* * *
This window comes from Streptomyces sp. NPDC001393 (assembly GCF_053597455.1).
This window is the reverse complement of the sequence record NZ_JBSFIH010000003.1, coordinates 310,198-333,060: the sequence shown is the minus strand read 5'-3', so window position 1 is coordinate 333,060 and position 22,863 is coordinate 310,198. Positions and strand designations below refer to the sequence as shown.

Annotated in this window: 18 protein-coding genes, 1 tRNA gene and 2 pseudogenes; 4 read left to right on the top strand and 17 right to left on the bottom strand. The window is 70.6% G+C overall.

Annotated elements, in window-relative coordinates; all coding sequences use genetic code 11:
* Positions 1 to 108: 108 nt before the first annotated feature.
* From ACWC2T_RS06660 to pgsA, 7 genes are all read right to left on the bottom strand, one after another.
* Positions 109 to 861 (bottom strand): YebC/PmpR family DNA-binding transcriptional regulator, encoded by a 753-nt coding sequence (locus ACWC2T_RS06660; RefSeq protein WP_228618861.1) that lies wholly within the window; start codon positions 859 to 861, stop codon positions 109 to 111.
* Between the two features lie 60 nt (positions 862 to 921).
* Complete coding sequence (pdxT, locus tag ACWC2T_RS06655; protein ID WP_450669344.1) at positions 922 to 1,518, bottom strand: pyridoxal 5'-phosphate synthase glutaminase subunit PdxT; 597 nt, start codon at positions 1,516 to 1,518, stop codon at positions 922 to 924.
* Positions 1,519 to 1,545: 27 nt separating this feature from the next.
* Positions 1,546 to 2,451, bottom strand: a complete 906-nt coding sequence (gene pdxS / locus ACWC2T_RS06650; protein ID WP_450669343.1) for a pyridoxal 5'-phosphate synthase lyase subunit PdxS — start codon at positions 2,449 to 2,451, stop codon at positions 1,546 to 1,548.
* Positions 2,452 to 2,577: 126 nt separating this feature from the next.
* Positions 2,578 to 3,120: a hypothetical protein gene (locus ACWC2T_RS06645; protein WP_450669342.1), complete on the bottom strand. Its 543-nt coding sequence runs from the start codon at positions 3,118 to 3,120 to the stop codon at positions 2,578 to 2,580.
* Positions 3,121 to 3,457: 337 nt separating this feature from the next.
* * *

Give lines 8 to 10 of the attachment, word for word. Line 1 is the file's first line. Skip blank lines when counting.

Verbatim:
* Between the two features lie 60 nt (positions 862 to 921).
* Complete coding sequence (pdxT, locus tag ACWC2T_RS06655; protein ID WP_450669344.1) at positions 922 to 1,518, bottom strand: pyridoxal 5'-phosphate synthase glutaminase subunit PdxT; 597 nt, start codon at positions 1,516 to 1,518, stop codon at positions 922 to 924.
* Positions 1,519 to 1,545: 27 nt separating this feature from the next.